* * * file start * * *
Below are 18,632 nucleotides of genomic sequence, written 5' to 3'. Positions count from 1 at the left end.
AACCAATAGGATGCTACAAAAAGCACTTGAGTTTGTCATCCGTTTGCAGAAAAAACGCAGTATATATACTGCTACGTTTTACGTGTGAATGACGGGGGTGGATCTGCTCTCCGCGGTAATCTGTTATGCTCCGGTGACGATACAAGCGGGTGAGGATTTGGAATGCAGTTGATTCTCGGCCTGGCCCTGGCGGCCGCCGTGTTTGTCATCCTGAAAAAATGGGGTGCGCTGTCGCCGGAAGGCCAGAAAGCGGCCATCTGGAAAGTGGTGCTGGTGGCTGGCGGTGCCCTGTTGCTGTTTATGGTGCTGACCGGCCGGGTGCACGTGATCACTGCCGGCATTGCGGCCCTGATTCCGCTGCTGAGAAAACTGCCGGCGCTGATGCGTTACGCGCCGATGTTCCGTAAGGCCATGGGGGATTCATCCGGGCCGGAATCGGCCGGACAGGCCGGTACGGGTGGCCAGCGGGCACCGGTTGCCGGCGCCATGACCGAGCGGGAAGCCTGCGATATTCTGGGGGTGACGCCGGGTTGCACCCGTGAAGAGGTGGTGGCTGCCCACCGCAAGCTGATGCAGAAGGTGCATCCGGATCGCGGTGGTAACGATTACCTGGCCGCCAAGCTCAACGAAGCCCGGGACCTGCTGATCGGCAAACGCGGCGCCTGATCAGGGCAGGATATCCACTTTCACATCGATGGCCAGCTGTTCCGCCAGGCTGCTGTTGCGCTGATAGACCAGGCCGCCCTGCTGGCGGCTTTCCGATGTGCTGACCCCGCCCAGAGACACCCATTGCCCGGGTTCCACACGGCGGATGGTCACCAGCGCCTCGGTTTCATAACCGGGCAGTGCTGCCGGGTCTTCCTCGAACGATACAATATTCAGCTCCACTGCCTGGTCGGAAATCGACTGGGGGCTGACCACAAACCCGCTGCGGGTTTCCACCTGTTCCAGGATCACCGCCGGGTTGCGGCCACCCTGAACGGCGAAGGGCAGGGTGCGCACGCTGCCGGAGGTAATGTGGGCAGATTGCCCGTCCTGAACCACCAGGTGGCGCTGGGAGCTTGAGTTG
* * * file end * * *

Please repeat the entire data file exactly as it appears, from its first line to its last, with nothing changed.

Below are 18,632 nucleotides of genomic sequence, written 5' to 3'. Positions count from 1 at the left end.
AACCAATAGGATGCTACAAAAAGCACTTGAGTTTGTCATCCGTTTGCAGAAAAAACGCAGTATATATACTGCTACGTTTTACGTGTGAATGACGGGGGTGGATCTGCTCTCCGCGGTAATCTGTTATGCTCCGGTGACGATACAAGCGGGTGAGGATTTGGAATGCAGTTGATTCTCGGCCTGGCCCTGGCGGCCGCCGTGTTTGTCATCCTGAAAAAATGGGGTGCGCTGTCGCCGGAAGGCCAGAAAGCGGCCATCTGGAAAGTGGTGCTGGTGGCTGGCGGTGCCCTGTTGCTGTTTATGGTGCTGACCGGCCGGGTGCACGTGATCACTGCCGGCATTGCGGCCCTGATTCCGCTGCTGAGAAAACTGCCGGCGCTGATGCGTTACGCGCCGATGTTCCGTAAGGCCATGGGGGATTCATCCGGGCCGGAATCGGCCGGACAGGCCGGTACGGGTGGCCAGCGGGCACCGGTTGCCGGCGCCATGACCGAGCGGGAAGCCTGCGATATTCTGGGGGTGACGCCGGGTTGCACCCGTGAAGAGGTGGTGGCTGCCCACCGCAAGCTGATGCAGAAGGTGCATCCGGATCGCGGTGGTAACGATTACCTGGCCGCCAAGCTCAACGAAGCCCGGGACCTGCTGATCGGCAAACGCGGCGCCTGATCAGGGCAGGATATCCACTTTCACATCGATGGCCAGCTGTTCCGCCAGGCTGCTGTTGCGCTGATAGACCAGGCCGCCCTGCTGGCGGCTTTCCGATGTGCTGACCCCGCCCAGAGACACCCATTGCCCGGGTTCCACACGGCGGATGGTCACCAGCGCCTCGGTTTCATAACCGGGCAGTGCTGCCGGGTCTTCCTCGAACGATACAATATTCAGCTCCACTGCCTGGTCGGAAATCGACTGGGGGCTGACCACAAACCCGCTGCGGGTTTCCACCTGTTCCAGGATCACCGCCGGGTTGCGGCCACCCTGAACGGCGAAGGGCAGGGTGCGCACGCTGCCGGAGGTAATGTGGGCAGATTGCCCGTCCTGAACCACCAGGTGGCGCTGGGAGCTTGAGTTG